The 2001 Enron scandal brought about a decline of public trust in accounting and reporting practices. In response, the federal government passed the Sarbanes-Oxley Act to curb corporate abuses; several of the Act’s stipulations also pertain to nonprofits. Following the passage of Sarbanes-Oxley, California enacted the Nonprofit Integrity Act, which, among many requirements, mandates signed conflict of interest statements from key employees and board members. Versions of California’s act are being considered by a majority of states across the country.
In 2005, Tides Center’s auditors’ report to management recommended that each of Tides Center’s project directors, key management staff, and advisory board members fill out and sign conflict of interest forms annually. Tides Center adheres to this policy to continue our history of transparency and compliance with government regulations, and to help ensure the protection of all projects.
Conflicts of interest arise whenever the personal or professional interests of a project director or an advisory board member are potentially at odds with the best interests of a nonprofit. These conflicts are common, for example, when a board member performs paid, professional services for an organization, or proposes that a relative or friend be considered for a staff position. Such situations are generally acceptable if the transactions benefit the organization and if the advisory board approves the decisions in an objective and informed manner. Even if they do not meet these standards, such transactions are usually not illegal. They are, however, vulnerable to legal challenges, and to public misunderstanding. Loss of public confidence and a damaged reputation are the most likely results of a poorly managed conflict of interest. Advisory boards should take steps to avoid even the appearance of impropriety.
More difficult conflicts can arise when an advisory board member sits on the board or works for a competing or similarly-focused organization. The advisory board member’s organization may apply for funding from the same sources as the project. The “duty of loyalty” for board service requires project advisory board members to place loyalty to the project above other conflicting loyalties. If a project advisory board member works for an organization that is a competitor in some way with the project, this member may not use information gained through that project advisory board role to aid his/her employer. Conflict of interest situations can be difficult to manage, so it is recommended that projects keep this in mind when selecting advisory board members.
Potential conflicts can occur when advisory board members have a direct personal financial interest in a business or economic transaction with a project. Examples include situations where advisory board members:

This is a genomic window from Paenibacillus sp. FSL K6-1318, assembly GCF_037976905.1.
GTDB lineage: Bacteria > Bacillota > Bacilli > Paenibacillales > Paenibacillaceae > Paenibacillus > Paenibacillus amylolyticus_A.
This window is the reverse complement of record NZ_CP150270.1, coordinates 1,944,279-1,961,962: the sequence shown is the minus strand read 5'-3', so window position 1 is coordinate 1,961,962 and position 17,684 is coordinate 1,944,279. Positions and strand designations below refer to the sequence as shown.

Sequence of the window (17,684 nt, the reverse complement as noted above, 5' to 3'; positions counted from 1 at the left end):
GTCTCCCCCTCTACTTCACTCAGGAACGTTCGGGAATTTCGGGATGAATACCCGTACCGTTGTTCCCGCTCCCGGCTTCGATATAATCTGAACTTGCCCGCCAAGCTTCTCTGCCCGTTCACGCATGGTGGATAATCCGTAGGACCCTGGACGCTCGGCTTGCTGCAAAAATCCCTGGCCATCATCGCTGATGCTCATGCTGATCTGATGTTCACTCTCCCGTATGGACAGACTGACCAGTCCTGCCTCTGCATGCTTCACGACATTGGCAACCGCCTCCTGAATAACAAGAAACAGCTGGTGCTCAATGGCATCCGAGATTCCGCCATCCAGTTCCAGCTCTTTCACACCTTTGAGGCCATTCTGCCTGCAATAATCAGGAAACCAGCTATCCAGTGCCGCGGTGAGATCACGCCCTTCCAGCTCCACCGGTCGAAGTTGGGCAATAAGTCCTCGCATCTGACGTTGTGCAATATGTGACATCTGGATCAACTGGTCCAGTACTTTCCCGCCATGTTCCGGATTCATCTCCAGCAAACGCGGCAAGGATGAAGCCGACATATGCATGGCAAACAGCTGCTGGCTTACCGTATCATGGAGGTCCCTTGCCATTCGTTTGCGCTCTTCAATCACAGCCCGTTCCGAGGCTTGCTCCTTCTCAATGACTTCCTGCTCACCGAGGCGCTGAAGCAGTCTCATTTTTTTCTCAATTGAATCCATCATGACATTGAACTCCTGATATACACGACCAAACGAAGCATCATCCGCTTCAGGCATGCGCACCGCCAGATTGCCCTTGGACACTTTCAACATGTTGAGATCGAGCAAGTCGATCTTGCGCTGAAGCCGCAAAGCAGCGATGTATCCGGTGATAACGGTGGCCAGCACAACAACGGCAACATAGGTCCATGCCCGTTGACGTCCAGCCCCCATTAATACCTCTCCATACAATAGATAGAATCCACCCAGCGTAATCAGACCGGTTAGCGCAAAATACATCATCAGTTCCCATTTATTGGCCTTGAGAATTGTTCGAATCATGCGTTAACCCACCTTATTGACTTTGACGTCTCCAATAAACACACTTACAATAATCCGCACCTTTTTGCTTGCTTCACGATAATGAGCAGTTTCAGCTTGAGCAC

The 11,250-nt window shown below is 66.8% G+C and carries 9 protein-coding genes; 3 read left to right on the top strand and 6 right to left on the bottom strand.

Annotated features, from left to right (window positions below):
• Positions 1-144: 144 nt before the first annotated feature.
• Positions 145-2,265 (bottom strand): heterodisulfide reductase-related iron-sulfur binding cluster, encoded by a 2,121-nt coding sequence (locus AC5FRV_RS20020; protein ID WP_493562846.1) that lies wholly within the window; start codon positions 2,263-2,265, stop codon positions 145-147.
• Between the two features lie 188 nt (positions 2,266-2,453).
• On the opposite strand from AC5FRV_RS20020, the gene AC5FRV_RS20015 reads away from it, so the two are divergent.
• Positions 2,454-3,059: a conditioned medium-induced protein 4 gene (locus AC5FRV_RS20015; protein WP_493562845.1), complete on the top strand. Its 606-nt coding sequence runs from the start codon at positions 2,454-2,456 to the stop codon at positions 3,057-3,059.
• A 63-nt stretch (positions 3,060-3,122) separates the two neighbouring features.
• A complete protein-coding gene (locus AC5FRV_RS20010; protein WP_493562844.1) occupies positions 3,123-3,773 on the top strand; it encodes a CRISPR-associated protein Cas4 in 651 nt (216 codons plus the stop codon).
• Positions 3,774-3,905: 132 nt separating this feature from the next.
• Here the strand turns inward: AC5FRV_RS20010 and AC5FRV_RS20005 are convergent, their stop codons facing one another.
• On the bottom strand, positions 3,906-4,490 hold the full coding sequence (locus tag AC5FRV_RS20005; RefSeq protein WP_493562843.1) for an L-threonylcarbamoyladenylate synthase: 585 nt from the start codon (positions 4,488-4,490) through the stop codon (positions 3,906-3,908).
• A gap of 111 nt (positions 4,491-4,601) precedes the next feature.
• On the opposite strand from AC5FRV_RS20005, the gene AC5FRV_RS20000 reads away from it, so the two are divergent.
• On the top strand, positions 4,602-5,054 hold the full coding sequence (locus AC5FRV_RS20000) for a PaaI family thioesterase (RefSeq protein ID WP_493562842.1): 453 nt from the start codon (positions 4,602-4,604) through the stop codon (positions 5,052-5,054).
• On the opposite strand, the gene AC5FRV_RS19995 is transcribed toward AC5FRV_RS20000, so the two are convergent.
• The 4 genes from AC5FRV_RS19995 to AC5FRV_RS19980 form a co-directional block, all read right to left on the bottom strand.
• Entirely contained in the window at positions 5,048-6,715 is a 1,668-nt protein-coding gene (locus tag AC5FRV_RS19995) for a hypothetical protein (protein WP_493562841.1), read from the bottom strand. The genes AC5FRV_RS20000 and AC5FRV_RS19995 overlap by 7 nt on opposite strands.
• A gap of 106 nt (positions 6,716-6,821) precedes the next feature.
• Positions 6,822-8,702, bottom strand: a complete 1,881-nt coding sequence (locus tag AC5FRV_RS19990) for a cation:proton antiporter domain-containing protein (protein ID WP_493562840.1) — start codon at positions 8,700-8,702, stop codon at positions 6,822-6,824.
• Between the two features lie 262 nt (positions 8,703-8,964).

- buy or sell goods and services to or from the project
- lease property and equipment to or from the project
- receive a gift, grant or other financial benefit from the project
- purchase or sell real estate, securities, or other property to or from the project
- borrow money from the project or receive advances of money
- are board members or employees of a competing or affinity organization of the project
- are primary donors or others supporting the project
Conflicts can also occur when the board member has an indirect relationship to an economic or business transaction, as outlined above. The same transactions as are outlined above fall within this policy if the transaction involves the friends, family members or employees of the advisory board member, or if the advisory board member has a material financial interest in an entity which is involved in the transaction.
Tides Center requires each of our project advisory board members and project directors to agree to the following Conflict of Interest Policy:
- Each project director and advisory board member will complete annually a Conflict of Interest Disclosure Statement annually, and provide updated information whenever a conflict arises, and agree to fully disclose potential conflicts to the Advisory Board and to the Tides Project Advisor when they occur so that advisory board members who are voting on an issue are aware that another member’s interests may be affected.
- Advisory board members will be required to withdraw—meaning they should not be part of the discussion nor vote— on decisions that present a potential conflict for him or her.
- The advisory board will establish procedures, such as competitive bids, comparability surveys, or similar due diligence to ensure that the project and Tides Center are receiving fair value in a transaction.
- The advisory board in consultation with Tides Governance Advisor and Project Advisor will determine whether a conflict exists and is material, and in the presence of an existing material conflict, determine whether the contemplated transaction may be authorized as just, fair, and reasonable to the project.
- The advisory board will record in their meeting minutes the potential conflict of interest, and will document that in making a decision they have used the procedures and criteria provided in this policy, and they will forward a copy of the minutes to Tides Center.